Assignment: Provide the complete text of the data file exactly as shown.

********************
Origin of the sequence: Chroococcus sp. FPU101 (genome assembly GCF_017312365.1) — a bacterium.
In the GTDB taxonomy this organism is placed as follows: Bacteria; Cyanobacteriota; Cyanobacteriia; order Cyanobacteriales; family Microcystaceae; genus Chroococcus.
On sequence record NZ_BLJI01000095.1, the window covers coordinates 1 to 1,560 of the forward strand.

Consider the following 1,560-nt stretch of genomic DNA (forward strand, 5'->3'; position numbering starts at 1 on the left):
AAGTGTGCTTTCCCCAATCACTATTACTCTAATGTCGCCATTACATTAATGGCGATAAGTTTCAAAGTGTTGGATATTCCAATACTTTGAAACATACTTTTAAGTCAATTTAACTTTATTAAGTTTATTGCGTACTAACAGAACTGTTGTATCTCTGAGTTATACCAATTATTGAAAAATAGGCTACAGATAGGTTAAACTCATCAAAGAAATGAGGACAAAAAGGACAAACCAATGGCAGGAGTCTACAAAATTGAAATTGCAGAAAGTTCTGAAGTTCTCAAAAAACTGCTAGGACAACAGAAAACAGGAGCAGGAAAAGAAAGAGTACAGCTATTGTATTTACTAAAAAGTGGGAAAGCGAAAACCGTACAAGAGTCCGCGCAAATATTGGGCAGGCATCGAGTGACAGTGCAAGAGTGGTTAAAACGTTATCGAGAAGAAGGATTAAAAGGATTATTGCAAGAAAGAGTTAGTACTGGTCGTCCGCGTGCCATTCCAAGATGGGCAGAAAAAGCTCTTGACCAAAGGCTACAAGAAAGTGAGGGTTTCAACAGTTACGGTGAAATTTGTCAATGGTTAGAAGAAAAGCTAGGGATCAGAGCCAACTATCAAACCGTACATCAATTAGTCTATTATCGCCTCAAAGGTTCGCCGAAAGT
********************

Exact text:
Origin of the sequence: Chroococcus sp. FPU101 (genome assembly GCF_017312365.1) — a bacterium.
In the GTDB taxonomy this organism is placed as follows: Bacteria; Cyanobacteriota; Cyanobacteriia; order Cyanobacteriales; family Microcystaceae; genus Chroococcus.
On sequence record NZ_BLJI01000095.1, the window covers coordinates 1 to 1,560 of the forward strand.

Consider the following 1,560-nt stretch of genomic DNA (forward strand, 5'->3'; position numbering starts at 1 on the left):
AAGTGTGCTTTCCCCAATCACTATTACTCTAATGTCGCCATTACATTAATGGCGATAAGTTTCAAAGTGTTGGATATTCCAATACTTTGAAACATACTTTTAAGTCAATTTAACTTTATTAAGTTTATTGCGTACTAACAGAACTGTTGTATCTCTGAGTTATACCAATTATTGAAAAATAGGCTACAGATAGGTTAAACTCATCAAAGAAATGAGGACAAAAAGGACAAACCAATGGCAGGAGTCTACAAAATTGAAATTGCAGAAAGTTCTGAAGTTCTCAAAAAACTGCTAGGACAACAGAAAACAGGAGCAGGAAAAGAAAGAGTACAGCTATTGTATTTACTAAAAAGTGGGAAAGCGAAAACCGTACAAGAGTCCGCGCAAATATTGGGCAGGCATCGAGTGACAGTGCAAGAGTGGTTAAAACGTTATCGAGAAGAAGGATTAAAAGGATTATTGCAAGAAAGAGTTAGTACTGGTCGTCCGCGTGCCATTCCAAGATGGGCAGAAAAAGCTCTTGACCAAAGGCTACAAGAAAGTGAGGGTTTCAACAGTTACGGTGAAATTTGTCAATGGTTAGAAGAAAAGCTAGGGATCAGAGCCAACTATCAAACCGTACATCAATTAGTCTATTATCGCCTCAAAGGTTCGCCGAAAGT